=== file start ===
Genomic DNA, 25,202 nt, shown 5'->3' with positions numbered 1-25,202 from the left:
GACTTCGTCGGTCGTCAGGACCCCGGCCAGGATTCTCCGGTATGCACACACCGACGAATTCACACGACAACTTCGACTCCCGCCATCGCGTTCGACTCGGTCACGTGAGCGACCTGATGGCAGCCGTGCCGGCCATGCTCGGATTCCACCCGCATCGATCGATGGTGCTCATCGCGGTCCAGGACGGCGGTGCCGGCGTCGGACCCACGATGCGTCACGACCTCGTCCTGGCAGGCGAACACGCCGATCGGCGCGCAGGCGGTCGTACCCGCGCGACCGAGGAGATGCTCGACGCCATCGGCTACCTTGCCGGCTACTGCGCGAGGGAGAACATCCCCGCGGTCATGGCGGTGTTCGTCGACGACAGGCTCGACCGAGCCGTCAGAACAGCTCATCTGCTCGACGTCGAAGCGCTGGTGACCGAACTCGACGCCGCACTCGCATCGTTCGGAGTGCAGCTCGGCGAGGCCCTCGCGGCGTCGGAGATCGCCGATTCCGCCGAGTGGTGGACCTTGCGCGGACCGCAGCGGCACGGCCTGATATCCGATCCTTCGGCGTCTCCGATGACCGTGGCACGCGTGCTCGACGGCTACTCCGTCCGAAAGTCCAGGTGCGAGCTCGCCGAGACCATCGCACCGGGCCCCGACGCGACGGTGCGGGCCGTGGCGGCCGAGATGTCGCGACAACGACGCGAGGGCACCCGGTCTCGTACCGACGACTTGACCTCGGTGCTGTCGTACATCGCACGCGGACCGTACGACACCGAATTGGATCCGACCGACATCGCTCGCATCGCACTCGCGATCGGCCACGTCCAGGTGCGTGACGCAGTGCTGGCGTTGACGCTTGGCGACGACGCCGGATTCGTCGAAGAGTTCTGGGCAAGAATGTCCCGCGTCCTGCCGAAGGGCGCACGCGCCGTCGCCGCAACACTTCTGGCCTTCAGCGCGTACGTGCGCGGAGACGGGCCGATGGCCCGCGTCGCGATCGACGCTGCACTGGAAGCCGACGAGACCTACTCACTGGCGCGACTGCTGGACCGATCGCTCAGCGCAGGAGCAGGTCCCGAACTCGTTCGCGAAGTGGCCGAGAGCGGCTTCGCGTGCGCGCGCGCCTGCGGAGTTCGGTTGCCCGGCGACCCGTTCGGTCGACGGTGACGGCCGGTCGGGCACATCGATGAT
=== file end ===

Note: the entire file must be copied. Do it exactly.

Genomic DNA, 25,202 nt, shown 5'->3' with positions numbered 1-25,202 from the left:
GACTTCGTCGGTCGTCAGGACCCCGGCCAGGATTCTCCGGTATGCACACACCGACGAATTCACACGACAACTTCGACTCCCGCCATCGCGTTCGACTCGGTCACGTGAGCGACCTGATGGCAGCCGTGCCGGCCATGCTCGGATTCCACCCGCATCGATCGATGGTGCTCATCGCGGTCCAGGACGGCGGTGCCGGCGTCGGACCCACGATGCGTCACGACCTCGTCCTGGCAGGCGAACACGCCGATCGGCGCGCAGGCGGTCGTACCCGCGCGACCGAGGAGATGCTCGACGCCATCGGCTACCTTGCCGGCTACTGCGCGAGGGAGAACATCCCCGCGGTCATGGCGGTGTTCGTCGACGACAGGCTCGACCGAGCCGTCAGAACAGCTCATCTGCTCGACGTCGAAGCGCTGGTGACCGAACTCGACGCCGCACTCGCATCGTTCGGAGTGCAGCTCGGCGAGGCCCTCGCGGCGTCGGAGATCGCCGATTCCGCCGAGTGGTGGACCTTGCGCGGACCGCAGCGGCACGGCCTGATATCCGATCCTTCGGCGTCTCCGATGACCGTGGCACGCGTGCTCGACGGCTACTCCGTCCGAAAGTCCAGGTGCGAGCTCGCCGAGACCATCGCACCGGGCCCCGACGCGACGGTGCGGGCCGTGGCGGCCGAGATGTCGCGACAACGACGCGAGGGCACCCGGTCTCGTACCGACGACTTGACCTCGGTGCTGTCGTACATCGCACGCGGACCGTACGACACCGAATTGGATCCGACCGACATCGCTCGCATCGCACTCGCGATCGGCCACGTCCAGGTGCGTGACGCAGTGCTGGCGTTGACGCTTGGCGACGACGCCGGATTCGTCGAAGAGTTCTGGGCAAGAATGTCCCGCGTCCTGCCGAAGGGCGCACGCGCCGTCGCCGCAACACTTCTGGCCTTCAGCGCGTACGTGCGCGGAGACGGGCCGATGGCCCGCGTCGCGATCGACGCTGCACTGGAAGCCGACGAGACCTACTCACTGGCGCGACTGCTGGACCGATCGCTCAGCGCAGGAGCAGGTCCCGAACTCGTTCGCGAAGTGGCCGAGAGCGGCTTCGCGTGCGCGCGCGCCTGCGGAGTTCGGTTGCCCGGCGACCCGTTCGGTCGACGGTGACGGCCGGTCGGGCACATCGATGAT